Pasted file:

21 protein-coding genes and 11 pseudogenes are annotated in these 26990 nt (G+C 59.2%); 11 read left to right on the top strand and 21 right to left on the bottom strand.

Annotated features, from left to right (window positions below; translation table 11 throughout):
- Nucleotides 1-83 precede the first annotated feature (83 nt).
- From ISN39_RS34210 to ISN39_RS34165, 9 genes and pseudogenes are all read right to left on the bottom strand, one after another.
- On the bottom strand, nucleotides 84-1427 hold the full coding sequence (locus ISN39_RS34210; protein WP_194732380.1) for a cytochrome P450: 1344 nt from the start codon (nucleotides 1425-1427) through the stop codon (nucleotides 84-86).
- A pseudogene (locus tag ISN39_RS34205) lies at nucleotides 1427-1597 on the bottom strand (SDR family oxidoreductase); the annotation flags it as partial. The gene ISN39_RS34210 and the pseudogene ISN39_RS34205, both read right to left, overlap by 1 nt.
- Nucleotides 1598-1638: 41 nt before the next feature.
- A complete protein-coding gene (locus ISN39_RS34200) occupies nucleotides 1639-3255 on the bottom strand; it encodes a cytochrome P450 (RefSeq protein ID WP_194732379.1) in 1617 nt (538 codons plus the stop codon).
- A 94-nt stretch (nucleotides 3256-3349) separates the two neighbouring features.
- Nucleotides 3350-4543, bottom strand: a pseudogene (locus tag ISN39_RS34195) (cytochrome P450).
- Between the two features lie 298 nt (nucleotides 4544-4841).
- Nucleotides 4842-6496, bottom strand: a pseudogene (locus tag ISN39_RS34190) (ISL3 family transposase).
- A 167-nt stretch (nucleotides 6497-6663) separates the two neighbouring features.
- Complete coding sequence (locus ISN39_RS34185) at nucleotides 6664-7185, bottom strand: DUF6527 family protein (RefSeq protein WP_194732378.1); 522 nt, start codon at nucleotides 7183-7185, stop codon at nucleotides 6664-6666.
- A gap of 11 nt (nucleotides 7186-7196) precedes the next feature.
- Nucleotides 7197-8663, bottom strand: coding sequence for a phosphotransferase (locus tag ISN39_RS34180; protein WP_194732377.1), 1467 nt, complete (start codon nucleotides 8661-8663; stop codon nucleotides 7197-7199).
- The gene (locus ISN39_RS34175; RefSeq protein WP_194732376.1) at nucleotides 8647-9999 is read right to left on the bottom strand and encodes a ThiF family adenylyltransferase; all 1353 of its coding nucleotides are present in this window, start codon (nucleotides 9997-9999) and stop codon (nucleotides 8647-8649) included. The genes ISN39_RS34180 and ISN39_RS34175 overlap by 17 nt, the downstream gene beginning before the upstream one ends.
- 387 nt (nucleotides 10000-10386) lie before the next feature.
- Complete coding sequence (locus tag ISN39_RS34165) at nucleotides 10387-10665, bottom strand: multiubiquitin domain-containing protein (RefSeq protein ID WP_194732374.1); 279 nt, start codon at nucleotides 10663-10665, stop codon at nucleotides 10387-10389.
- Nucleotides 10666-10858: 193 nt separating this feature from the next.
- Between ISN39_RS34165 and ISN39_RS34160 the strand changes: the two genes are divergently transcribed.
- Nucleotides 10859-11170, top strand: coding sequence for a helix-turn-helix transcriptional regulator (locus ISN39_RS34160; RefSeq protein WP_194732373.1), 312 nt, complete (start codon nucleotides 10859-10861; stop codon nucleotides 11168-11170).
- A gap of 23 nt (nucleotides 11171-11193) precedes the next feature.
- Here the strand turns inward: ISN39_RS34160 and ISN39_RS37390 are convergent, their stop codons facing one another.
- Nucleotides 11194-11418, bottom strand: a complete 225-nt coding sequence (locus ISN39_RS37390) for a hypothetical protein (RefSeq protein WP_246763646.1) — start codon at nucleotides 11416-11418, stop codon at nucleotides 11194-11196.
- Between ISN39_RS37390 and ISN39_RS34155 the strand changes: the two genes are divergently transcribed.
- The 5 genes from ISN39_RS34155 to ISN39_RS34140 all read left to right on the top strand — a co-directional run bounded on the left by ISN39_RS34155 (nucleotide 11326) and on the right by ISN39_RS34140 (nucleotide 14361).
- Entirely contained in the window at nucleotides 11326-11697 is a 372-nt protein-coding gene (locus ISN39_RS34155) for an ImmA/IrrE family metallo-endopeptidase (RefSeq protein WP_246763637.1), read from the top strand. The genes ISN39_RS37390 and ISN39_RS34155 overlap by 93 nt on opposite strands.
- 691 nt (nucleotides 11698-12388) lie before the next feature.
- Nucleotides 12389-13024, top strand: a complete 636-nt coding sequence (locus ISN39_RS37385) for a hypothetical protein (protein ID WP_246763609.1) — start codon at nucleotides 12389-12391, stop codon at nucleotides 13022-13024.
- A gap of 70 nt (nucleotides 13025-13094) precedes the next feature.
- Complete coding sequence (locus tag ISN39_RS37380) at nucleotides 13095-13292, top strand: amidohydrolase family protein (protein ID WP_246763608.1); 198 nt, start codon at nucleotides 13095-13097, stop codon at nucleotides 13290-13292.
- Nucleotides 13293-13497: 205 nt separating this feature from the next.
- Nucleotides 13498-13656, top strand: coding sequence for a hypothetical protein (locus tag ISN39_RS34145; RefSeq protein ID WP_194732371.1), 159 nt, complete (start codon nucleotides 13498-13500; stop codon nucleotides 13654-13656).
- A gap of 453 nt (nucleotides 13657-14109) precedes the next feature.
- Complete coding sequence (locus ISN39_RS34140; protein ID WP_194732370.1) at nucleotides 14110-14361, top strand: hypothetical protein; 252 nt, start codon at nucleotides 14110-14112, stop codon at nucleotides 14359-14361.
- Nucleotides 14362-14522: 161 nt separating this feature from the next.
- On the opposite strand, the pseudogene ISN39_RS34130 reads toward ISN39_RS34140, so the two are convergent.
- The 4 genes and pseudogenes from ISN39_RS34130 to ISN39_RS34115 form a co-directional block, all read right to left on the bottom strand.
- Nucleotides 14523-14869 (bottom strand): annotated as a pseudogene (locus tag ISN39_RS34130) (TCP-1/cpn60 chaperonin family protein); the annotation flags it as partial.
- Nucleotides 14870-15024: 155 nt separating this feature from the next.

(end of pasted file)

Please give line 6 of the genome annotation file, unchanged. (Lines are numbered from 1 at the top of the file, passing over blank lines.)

- A pseudogene (locus tag ISN39_RS34205) lies at nucleotides 1427-1597 on the bottom strand (SDR family oxidoreductase); the annotation flags it as partial. The gene ISN39_RS34210 and the pseudogene ISN39_RS34205, both read right to left, overlap by 1 nt.